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ISDA decision unlikely to rattle Venezuelan bondholders

ISDA decision unlikely to rattle Venezuelan bondholders

Venezuelan bondholders have way more financial incentive to hold out for payment than to agitate about a default process that could take decades to resolve.

As such, while this week’s default calls by Standard & Poor’s (S&P) and the International Swaps and Derivatives Association (ISDA) caused an international media storm, bondholders remain relatively calm. Though the Maduro government’s debt restructuring meeting in Caracas was no more than a stunt; the message from Caracas is that the government remains willing to pay, in some form, on its headline bond debt.

Russian deal creates breathing space for all parties

Of more import for bondholders than the S&P/ISDA announcement is Russia’s USD3 billion bilateral debt restructuring deal. The Russian finance ministry said the deal would allow Maduro to "allocate funds for the development of the economy, improve the debtor’s solvency, and increase the chances of all creditors to return loans previously granted".

Notably, however, though the deal postponed debt servicing, Russia did not provide any additional cash. Rosneft separately said it planned no new lending for Pdvsa.

Similarly, China’s foreign ministry issued a second statement expressing confidence in Venezuela’s ability to handle its debt issue, noting that bilateral financial relations were "proceeding normally". But again, while China last year restructured some Venezuelan loans, it has not recently provided new lending.

The strategy in Caracas

The Maduro government seems to be angling for a restructuring deal on the sovereign debt, while remaining current on Pdvsa obligations. Ringfencing Pdvsa - the county’s sole income source –will always be the prime ambition. But this is a strategy fraught with risk, for several reasons.

First, the US government would have to relax its current sanctions to allow for a sovereign restructuring. The Trump administration would only do this in return for very concrete moves towards a negotiated political transition in Venezuela. But getting the Venezuelan opposition and the Maduro government to that point has defeated even the Vatican. Maduro, emboldened by the material and vocal Russian and Chinese support, is still taking a hard line on the domestic front, as the brand new "anti-hate law" amply illustrates.

Secondly, a sovereign restructuring must be accompanied by an economic recovery plan, possibly with IMF backing. It’s very unclear that Maduro, would be able to countenance orthodox policy recipes imposed from Washington.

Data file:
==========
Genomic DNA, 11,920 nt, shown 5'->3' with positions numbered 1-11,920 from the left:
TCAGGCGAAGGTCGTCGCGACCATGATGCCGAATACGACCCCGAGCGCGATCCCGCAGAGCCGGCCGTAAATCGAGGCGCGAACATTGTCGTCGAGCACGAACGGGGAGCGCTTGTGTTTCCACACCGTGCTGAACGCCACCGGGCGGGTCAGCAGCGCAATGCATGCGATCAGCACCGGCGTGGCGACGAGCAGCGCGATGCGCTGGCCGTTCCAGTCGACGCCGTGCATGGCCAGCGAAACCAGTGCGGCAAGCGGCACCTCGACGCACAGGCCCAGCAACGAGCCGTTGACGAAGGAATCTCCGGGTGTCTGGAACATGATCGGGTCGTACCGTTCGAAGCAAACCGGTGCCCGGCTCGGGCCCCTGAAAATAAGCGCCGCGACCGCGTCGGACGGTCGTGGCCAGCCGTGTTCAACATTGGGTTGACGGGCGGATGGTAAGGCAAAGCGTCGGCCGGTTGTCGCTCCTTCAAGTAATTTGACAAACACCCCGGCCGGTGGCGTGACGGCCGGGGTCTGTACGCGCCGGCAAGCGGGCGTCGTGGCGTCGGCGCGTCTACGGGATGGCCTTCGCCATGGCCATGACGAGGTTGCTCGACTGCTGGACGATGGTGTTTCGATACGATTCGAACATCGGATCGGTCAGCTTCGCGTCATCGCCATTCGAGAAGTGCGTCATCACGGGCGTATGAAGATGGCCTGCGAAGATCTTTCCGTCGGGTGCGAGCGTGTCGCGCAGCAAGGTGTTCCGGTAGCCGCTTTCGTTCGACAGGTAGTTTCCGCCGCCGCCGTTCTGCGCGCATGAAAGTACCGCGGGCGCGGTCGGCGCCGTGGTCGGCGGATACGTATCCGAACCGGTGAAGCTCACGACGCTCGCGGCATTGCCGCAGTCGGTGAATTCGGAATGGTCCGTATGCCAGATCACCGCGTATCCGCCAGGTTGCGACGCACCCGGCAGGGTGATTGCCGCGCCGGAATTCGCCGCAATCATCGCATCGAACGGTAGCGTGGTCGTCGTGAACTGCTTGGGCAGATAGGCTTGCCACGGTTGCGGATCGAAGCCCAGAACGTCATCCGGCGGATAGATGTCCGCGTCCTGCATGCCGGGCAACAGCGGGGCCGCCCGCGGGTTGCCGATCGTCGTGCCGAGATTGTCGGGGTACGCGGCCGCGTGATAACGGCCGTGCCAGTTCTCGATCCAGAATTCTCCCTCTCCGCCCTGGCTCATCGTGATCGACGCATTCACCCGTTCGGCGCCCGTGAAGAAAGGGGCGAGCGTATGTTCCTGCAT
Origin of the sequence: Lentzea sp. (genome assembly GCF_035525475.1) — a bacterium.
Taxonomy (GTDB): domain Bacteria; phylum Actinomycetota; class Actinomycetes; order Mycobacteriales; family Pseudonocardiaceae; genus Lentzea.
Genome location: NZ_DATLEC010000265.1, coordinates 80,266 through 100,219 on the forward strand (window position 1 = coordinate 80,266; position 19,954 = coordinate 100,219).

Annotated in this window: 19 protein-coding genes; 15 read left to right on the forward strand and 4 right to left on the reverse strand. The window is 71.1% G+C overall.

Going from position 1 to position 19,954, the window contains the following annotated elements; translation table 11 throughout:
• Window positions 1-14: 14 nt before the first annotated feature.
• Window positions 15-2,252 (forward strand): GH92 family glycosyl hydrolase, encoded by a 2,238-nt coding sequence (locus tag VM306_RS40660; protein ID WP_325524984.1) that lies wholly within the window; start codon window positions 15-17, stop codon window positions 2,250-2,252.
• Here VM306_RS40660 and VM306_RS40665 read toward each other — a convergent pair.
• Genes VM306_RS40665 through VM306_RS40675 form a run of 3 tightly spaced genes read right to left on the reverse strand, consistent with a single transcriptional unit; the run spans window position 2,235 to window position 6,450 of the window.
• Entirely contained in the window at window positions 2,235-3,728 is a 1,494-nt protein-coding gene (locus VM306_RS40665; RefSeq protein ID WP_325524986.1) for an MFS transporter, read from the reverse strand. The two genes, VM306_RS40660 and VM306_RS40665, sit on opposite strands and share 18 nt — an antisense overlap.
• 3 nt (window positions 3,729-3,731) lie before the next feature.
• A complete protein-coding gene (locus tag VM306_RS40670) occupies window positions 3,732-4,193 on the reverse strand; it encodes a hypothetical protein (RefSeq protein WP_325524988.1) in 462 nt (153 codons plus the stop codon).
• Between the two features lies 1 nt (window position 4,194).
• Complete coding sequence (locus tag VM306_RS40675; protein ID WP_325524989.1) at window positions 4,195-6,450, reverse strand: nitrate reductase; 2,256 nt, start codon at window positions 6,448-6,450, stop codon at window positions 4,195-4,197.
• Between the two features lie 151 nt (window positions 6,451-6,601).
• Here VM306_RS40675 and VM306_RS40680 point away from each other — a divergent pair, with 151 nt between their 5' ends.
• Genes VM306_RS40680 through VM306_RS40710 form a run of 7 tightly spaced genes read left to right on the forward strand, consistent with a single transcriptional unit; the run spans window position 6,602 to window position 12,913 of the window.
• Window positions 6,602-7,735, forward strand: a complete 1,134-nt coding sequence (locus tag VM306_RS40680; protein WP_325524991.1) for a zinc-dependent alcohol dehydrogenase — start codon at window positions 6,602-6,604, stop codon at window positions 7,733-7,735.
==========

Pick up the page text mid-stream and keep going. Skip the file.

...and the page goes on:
Thirdly, there is no guarantee that at some point certain sovereign creditors would not seek an ‘alter ego’ ruling in US courts, thereby risking seizure of Pdvsa assets. This legal route already is being pursued by Canada’s Crystallex, for example.

And finally, the vultures are circling. Almost certainly, distressed debt funds are waiting to swoop on sovereign and Pdvsa bond debt once prices hit a certain level (typically less than 20 cents on the dollar), with a view to future litigation in demand of full repayment. In that scenario, a potentially decades-long and extremely tortuous wrangle hoves into view. This could be the worst of all scenarios for the country.

Running against the clock

For now, Maduro’s immediate tactic is to continue to pay lip service to dialogue - with bondholders, with the Venezuelan opposition, and with his military backers - in order to buy time. With the bond repayments schedule relatively light to April 2018, there is now a short window of opportunity for negotiations on all three fronts. Arguably though, bondholders with payments falling due in coming months will anticipate that Maduro will prioritise payment in a presidential election year. Therefore, they will have little incentive to go into restructuring talks now.

The bigger question is for how long Maduro can continue to play this very risky game. Ultimately, it’s a fairly straightforward answer. Unless Maduro can improve conditions on the ground, and stave off an external debt debacle, the possibility that the military will remove him, on constitutional grounds, will increase. This could pave the way for a pacted transition agreement, and fresh elections.

By Eileen Gavin Politics Senior Analyst, Americas

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